10. Edwin Jackson (Blue Jays): Perpetually in search of a multi-year contract, Jackson is a nice fit in the middle of a contender’s rotation. Durable and predictable, if unspectacular, Jackson rides his fastball-slider combination hard.  Toronto supposedly had a small army of scouts attend his final starts.

11. Dan Haren (Red Sox): Just a year removed from Cy Young votes, Haren saw his reasonably priced option declined by the Angels. His strikeout-to-walk ratio stayed strong during his career-worst year. Does that now make him Joe Blanton, a very hittable strike-thrower? It might, but given his success and durability over the past half-decade he'll get (and deserve) the benefit of the doubt somewhere. The Red Sox reportedly showed interest in trading for him before the Angels declined the option.

12. Mike Napoli (Rangers): Free agency is all about timing. A year ago, Napoli would have been in line to make major bucks. Instead, he may take a one-year deal to rebuild value. The power comes at a cost, as Napoli is prone to racking up strikeouts. He can play two positions, neither well. Texas is the favorite by default.  

13. Adam LaRoche (Nationals): LaRoche, already one of the best cold-corner defenders out there, had a fantastic offensive season. What the Nationals have to decide is how willing they are to believe in the breakout, and whether they’re willing to buy at his value’s apogee. If LaRoche does flee, he could return to Boston, where he played all of six games in 2009.

14. Torii Hunter (Yankees): Known in his prime as a glove-first center fielder, Hunter has reinvented himself as an offense-heavy corner outfielder these past few years. Hunter is a smart player and used his remaining athleticism to record a career-high seven bunt hits. There is an inherent risk with Hunter’s age (he turns 38 in July), but regardless of age the Yankees are rarely ones to shy away from productive players.

15. Shane Victorino (Braves): Little-known fact about Victorino: He hails from Hawaii. Who knew? Victorino’s high-energy approach tends to earn him fans. A poor 2012 season aside, Victorino does a lot of things well. He typically hits for average, draws some walks, steals bases at a high efficiency, and plays solid defense. Atlanta will be in the market for a center fielder to replace Bourn. They tend to value character, and Victorino would seem to fit the bill.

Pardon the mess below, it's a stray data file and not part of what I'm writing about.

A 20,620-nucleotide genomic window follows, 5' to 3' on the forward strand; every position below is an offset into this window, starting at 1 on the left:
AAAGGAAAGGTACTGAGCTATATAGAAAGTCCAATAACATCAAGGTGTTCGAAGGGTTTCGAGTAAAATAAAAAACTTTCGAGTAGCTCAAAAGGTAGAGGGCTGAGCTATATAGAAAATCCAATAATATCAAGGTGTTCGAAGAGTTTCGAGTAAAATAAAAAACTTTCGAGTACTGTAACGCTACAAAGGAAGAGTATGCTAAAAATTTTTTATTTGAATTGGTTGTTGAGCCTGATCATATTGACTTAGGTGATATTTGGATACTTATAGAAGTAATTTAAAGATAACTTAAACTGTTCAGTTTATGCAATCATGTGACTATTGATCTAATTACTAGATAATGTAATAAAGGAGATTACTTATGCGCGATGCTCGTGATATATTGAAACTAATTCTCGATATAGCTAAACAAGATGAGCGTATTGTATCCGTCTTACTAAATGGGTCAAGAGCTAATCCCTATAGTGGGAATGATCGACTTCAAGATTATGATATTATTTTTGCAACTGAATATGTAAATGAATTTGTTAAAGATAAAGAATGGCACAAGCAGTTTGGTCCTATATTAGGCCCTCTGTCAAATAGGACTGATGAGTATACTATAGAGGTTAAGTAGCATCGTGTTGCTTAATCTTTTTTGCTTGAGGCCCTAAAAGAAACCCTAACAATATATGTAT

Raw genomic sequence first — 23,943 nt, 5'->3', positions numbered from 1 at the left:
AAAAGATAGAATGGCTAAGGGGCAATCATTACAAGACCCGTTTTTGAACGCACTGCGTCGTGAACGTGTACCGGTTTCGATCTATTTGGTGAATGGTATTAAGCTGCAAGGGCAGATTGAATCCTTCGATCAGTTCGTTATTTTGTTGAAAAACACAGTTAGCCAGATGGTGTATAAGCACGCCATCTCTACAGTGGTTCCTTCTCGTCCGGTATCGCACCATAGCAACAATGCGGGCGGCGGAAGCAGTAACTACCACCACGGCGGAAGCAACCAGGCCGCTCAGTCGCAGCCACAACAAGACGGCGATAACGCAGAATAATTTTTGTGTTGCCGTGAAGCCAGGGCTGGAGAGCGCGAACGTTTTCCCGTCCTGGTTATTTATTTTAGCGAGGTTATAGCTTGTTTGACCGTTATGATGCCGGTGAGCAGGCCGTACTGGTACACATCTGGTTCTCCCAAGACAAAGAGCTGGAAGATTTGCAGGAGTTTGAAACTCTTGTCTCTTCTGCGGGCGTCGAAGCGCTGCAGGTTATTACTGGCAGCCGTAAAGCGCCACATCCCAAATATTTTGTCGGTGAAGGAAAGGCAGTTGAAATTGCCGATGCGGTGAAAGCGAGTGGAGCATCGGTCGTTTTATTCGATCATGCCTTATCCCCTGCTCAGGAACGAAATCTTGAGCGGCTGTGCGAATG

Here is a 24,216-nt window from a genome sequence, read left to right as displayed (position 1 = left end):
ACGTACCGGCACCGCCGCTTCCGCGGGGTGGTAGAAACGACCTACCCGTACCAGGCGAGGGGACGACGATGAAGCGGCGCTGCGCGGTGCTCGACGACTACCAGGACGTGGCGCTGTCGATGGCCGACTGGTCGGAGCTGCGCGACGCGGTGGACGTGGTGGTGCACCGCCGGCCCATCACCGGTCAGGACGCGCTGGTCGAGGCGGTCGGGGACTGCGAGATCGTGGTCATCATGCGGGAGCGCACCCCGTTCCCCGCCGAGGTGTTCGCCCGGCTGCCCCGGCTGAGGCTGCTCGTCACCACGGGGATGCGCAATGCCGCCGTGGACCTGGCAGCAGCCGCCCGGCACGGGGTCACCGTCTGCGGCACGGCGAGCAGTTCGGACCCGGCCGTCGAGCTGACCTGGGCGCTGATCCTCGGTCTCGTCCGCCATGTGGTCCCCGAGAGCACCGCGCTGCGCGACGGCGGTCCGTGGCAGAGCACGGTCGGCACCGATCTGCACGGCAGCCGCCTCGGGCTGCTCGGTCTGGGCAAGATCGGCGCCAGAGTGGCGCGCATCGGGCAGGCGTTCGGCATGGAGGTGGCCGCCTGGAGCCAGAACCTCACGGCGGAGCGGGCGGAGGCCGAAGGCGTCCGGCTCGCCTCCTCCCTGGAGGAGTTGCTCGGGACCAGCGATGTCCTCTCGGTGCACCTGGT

16. Melky Cabrera (Red Sox): Here is everyone’s favorite one-year deal candidate. Cabrera has posted back-to-back solid seasons, all the while proving he can play ball provided he stays in shape. If the switch-hitting Cabrera does opt for a pillow contract, the Red Sox could be the perfect landing spot.

17. Ryan Dempster (Brewers): Dempster’s struggles with the Rangers aside, he remains a solid no. 2 or 3 starter. He uses smart sequencing to set batters up for his slider. Milwaukee could use another veteran in its rotation with Shaun Marcum also hitting the open market.

18. Brandon McCarthy (Cubs): McCarthy’s season ended prematurely after a batted ball struck his head. Thankfully, McCarthy is okay. He excels at throwing strikes and generating groundballs. McCarthy is an injury risk based on his past shoulder issues. Chicago isn’t close to competing, but getting McCarthy on a reasonable deal to team up with Matt Garza would make sense.

19. Ryan Ludwick (Reds): After disappearing for most of the past two seasons, Ludwick reemerged as an all-around hitter. What teams have to figure out is how much of Ludwick’s breakdown and subsequent breakout stem from the ballparks in which he played. Without an obvious answer in sight, bet on the Reds to retain Ludwick’s services. 

20. Rafael Soriano (Tigers): Soriano’s post-save celebration—an aggressive untucking of his jersey—has become his staple as much as his fastball-slider combination. He works at his own pace during spring training and on the mound. The results are hard to knock, however. He is a bit of an injury risk, having missed time in the past with elbow issues. The Tigers have said they are not interested in top-priced closers, which would eliminate Soriano and his reported four-year, $60 million price tag. Detroit may change its mind if Soriano is still out there in February.